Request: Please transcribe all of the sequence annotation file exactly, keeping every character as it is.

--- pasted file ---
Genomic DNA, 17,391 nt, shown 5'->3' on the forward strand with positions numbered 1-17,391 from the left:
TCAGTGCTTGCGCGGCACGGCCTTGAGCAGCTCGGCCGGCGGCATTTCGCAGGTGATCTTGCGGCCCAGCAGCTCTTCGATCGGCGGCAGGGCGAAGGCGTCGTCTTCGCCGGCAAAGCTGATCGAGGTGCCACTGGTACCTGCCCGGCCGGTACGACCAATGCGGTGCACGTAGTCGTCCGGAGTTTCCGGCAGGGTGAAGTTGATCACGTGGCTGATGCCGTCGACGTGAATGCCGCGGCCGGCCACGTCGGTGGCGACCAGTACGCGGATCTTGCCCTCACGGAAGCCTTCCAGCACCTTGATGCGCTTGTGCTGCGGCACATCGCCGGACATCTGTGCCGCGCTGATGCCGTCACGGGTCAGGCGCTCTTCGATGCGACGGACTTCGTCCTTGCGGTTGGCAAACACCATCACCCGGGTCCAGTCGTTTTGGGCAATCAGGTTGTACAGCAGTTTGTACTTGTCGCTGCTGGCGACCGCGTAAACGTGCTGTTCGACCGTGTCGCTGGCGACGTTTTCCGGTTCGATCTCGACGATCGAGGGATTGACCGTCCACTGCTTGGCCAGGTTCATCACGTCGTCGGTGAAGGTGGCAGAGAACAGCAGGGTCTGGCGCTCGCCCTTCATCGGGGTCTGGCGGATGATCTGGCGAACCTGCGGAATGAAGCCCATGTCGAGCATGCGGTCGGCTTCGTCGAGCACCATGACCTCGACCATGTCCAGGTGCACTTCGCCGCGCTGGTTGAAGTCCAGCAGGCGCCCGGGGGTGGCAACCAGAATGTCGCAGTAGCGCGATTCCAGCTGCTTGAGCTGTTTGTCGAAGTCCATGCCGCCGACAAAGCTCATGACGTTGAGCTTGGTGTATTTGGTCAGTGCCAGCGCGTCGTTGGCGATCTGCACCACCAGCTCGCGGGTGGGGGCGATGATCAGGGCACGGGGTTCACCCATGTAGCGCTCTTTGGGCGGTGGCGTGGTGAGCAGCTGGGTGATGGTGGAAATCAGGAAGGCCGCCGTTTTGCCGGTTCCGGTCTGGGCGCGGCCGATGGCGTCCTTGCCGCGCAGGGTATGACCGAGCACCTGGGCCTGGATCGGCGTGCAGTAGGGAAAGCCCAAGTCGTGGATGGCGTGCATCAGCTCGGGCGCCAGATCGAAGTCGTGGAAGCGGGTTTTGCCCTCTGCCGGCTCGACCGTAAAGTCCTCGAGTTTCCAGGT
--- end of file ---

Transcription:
Genomic DNA, 17,391 nt, shown 5'->3' on the forward strand with positions numbered 1-17,391 from the left:
TCAGTGCTTGCGCGGCACGGCCTTGAGCAGCTCGGCCGGCGGCATTTCGCAGGTGATCTTGCGGCCCAGCAGCTCTTCGATCGGCGGCAGGGCGAAGGCGTCGTCTTCGCCGGCAAAGCTGATCGAGGTGCCACTGGTACCTGCCCGGCCGGTACGACCAATGCGGTGCACGTAGTCGTCCGGAGTTTCCGGCAGGGTGAAGTTGATCACGTGGCTGATGCCGTCGACGTGAATGCCGCGGCCGGCCACGTCGGTGGCGACCAGTACGCGGATCTTGCCCTCACGGAAGCCTTCCAGCACCTTGATGCGCTTGTGCTGCGGCACATCGCCGGACATCTGTGCCGCGCTGATGCCGTCACGGGTCAGGCGCTCTTCGATGCGACGGACTTCGTCCTTGCGGTTGGCAAACACCATCACCCGGGTCCAGTCGTTTTGGGCAATCAGGTTGTACAGCAGTTTGTACTTGTCGCTGCTGGCGACCGCGTAAACGTGCTGTTCGACCGTGTCGCTGGCGACGTTTTCCGGTTCGATCTCGACGATCGAGGGATTGACCGTCCACTGCTTGGCCAGGTTCATCACGTCGTCGGTGAAGGTGGCAGAGAACAGCAGGGTCTGGCGCTCGCCCTTCATCGGGGTCTGGCGGATGATCTGGCGAACCTGCGGAATGAAGCCCATGTCGAGCATGCGGTCGGCTTCGTCGAGCACCATGACCTCGACCATGTCCAGGTGCACTTCGCCGCGCTGGTTGAAGTCCAGCAGGCGCCCGGGGGTGGCAACCAGAATGTCGCAGTAGCGCGATTCCAGCTGCTTGAGCTGTTTGTCGAAGTCCATGCCGCCGACAAAGCTCATGACGTTGAGCTTGGTGTATTTGGTCAGTGCCAGCGCGTCGTTGGCGATCTGCACCACCAGCTCGCGGGTGGGGGCGATGATCAGGGCACGGGGTTCACCCATGTAGCGCTCTTTGGGCGGTGGCGTGGTGAGCAGCTGGGTGATGGTGGAAATCAGGAAGGCCGCCGTTTTGCCGGTTCCGGTCTGGGCGCGGCCGATGGCGTCCTTGCCGCGCAGGGTATGACCGAGCACCTGGGCCTGGATCGGCGTGCAGTAGGGAAAGCCCAAGTCGTGGATGGCGTGCATCAGCTCGGGCGCCAGATCGAAGTCGTGGAAGCGGGTTTTGCCCTCTGCCGGCTCGACCGTAAAGTCCTCGAGTTTCCAGGT